This 14-hour training is for any lawyer who wishes to add the collaborative approach to their practice, including both family lawyers and other civil lawyers, including those practicing in the areas of construction, employment, small business, probate, as well as litigation. Because collaborative is practiced entirely out of court, it is not necessary to have training or experience as a litigator to become a collaborative lawyer.
Indeed, collaborative lawyers agree that they will not themselves take the matter to court if an impasse occurs (though they may take it to mediation). There are no pleadings, formal discovery procedures, motions or trial. Therefore, the collaborative approach can be followed more economically and in less time than litigation or other forms of dispute resolution. This should make it a very attractive approach to many clients.
Collaborative is also client driven, with the clients meeting face to face along with their collaboratively trained attorneys working towards a solution that meets the needs and interests of all parties. It is therefore ideal for disputes where the parties have an established relationship that they wish to maintain.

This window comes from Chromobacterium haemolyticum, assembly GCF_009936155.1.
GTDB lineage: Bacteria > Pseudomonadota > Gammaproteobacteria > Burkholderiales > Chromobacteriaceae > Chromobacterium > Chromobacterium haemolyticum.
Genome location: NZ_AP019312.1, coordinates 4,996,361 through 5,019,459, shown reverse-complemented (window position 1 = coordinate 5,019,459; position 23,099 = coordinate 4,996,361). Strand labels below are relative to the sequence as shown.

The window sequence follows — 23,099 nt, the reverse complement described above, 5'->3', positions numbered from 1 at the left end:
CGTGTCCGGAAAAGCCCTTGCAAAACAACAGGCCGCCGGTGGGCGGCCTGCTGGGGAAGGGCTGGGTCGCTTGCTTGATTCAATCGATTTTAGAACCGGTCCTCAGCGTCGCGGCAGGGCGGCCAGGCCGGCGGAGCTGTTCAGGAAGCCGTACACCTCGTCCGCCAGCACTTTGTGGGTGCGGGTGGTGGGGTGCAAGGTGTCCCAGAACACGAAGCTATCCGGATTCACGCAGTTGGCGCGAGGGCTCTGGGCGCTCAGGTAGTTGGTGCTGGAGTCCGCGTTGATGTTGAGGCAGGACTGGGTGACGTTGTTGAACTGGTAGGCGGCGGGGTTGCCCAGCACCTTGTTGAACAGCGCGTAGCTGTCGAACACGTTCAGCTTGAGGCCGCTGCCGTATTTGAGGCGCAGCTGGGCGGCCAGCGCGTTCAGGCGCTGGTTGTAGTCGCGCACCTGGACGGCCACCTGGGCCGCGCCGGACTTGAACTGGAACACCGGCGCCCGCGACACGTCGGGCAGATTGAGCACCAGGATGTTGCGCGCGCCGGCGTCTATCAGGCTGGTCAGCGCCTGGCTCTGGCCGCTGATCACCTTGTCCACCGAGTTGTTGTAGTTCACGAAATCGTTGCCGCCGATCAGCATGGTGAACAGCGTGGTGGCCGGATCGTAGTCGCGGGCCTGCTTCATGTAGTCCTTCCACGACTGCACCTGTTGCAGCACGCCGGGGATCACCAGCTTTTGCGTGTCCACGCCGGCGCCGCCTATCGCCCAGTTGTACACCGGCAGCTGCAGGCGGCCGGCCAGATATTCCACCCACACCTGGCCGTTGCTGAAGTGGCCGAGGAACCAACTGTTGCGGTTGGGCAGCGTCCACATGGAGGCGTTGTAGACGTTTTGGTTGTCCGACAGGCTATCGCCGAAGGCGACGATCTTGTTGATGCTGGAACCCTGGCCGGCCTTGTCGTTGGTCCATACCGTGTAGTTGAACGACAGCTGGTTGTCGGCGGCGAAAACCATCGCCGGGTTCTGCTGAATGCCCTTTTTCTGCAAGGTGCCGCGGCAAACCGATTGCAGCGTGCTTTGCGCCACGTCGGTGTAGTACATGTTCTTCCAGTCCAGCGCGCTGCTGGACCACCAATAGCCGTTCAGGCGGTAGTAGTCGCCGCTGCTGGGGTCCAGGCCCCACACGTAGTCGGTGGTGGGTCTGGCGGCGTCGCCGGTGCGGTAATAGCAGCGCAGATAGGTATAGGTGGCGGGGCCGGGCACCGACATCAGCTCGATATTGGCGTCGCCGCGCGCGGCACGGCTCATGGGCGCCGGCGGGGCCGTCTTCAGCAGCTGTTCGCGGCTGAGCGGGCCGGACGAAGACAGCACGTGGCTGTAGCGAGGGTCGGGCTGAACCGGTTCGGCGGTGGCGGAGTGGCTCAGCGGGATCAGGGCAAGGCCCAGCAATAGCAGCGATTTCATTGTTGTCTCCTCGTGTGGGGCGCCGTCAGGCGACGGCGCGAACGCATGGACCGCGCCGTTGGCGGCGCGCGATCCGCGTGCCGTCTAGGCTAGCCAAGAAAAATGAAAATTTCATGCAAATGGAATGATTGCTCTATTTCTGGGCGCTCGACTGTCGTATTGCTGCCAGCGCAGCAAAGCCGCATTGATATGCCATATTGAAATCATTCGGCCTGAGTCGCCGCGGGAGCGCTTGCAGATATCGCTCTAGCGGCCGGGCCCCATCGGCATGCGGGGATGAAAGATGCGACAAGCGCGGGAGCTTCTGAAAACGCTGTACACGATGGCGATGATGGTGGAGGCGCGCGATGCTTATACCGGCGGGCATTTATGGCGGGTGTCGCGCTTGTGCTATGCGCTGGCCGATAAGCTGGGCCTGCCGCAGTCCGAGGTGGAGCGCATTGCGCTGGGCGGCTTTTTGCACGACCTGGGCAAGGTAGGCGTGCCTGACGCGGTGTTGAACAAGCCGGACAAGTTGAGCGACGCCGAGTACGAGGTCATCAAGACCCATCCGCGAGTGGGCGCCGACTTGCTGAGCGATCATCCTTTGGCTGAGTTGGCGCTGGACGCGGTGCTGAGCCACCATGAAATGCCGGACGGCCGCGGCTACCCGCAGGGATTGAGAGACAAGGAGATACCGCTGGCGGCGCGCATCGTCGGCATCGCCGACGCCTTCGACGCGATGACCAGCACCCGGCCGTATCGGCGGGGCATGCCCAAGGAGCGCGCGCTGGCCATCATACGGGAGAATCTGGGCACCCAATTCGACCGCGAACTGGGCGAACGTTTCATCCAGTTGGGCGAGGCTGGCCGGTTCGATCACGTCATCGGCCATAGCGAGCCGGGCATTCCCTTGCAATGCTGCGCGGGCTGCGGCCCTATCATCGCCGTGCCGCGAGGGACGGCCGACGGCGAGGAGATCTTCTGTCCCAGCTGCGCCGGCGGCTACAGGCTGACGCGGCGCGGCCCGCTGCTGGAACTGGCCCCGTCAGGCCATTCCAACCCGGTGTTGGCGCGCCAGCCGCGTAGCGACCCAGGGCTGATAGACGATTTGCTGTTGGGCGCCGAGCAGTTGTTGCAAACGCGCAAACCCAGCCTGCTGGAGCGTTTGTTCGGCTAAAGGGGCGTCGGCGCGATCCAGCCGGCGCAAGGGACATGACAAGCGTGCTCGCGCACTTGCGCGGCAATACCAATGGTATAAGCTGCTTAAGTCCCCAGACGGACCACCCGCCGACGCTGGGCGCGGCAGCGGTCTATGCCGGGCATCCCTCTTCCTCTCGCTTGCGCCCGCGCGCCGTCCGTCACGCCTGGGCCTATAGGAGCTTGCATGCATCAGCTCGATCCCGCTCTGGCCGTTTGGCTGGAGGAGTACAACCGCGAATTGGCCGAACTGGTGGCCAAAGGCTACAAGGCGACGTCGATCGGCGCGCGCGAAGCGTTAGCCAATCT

If you attend the full 14-hour training, you can join other NCBA lawyers who have received this training and are working to establish collaborative practice statewide. For more information on collaborative law or on this course, contact John Sarratt, co-chair of the Collaborative Law Committee of the Dispute Resolution Section at firstname.lastname@example.org.
https://ncbarblog.com/wp-content/uploads/2018/06/Blog-Header-1-1030x530.png00DisputeResolutionhttps://ncbarblog.com/wp-content/uploads/2018/06/Blog-Header-1-1030x530.pngDisputeResolution2019-01-08 15:07:502019-01-10 08:27:19Collaborative Training At The Grandover Feb. 6-7